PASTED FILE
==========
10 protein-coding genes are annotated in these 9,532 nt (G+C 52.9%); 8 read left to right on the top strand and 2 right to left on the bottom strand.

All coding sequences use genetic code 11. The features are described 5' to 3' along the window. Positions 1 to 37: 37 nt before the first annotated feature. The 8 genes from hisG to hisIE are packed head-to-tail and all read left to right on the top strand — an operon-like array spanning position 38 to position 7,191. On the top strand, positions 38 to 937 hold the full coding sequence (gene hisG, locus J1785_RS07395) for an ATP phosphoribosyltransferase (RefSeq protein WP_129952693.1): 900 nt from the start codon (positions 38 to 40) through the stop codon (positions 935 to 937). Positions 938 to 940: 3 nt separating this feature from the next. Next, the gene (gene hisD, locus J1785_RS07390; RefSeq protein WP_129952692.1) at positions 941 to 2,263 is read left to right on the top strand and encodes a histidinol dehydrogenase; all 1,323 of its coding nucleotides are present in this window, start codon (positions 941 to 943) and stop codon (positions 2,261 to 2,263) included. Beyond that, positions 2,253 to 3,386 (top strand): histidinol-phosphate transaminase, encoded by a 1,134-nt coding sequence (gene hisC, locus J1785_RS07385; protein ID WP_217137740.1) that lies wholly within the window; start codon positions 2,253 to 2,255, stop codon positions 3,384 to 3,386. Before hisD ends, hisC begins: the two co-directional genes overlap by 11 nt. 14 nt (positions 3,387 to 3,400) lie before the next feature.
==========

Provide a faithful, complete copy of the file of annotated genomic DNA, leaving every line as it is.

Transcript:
10 protein-coding genes are annotated in these 9,532 nt (G+C 52.9%); 8 read left to right on the top strand and 2 right to left on the bottom strand.

All coding sequences use genetic code 11. The features are described 5' to 3' along the window. Positions 1 to 37: 37 nt before the first annotated feature. The 8 genes from hisG to hisIE are packed head-to-tail and all read left to right on the top strand — an operon-like array spanning position 38 to position 7,191. On the top strand, positions 38 to 937 hold the full coding sequence (gene hisG, locus J1785_RS07395) for an ATP phosphoribosyltransferase (RefSeq protein WP_129952693.1): 900 nt from the start codon (positions 38 to 40) through the stop codon (positions 935 to 937). Positions 938 to 940: 3 nt separating this feature from the next. Next, the gene (gene hisD, locus J1785_RS07390; RefSeq protein WP_129952692.1) at positions 941 to 2,263 is read left to right on the top strand and encodes a histidinol dehydrogenase; all 1,323 of its coding nucleotides are present in this window, start codon (positions 941 to 943) and stop codon (positions 2,261 to 2,263) included. Beyond that, positions 2,253 to 3,386 (top strand): histidinol-phosphate transaminase, encoded by a 1,134-nt coding sequence (gene hisC, locus J1785_RS07385; protein ID WP_217137740.1) that lies wholly within the window; start codon positions 2,253 to 2,255, stop codon positions 3,384 to 3,386. Before hisD ends, hisC begins: the two co-directional genes overlap by 11 nt. 14 nt (positions 3,387 to 3,400) lie before the next feature.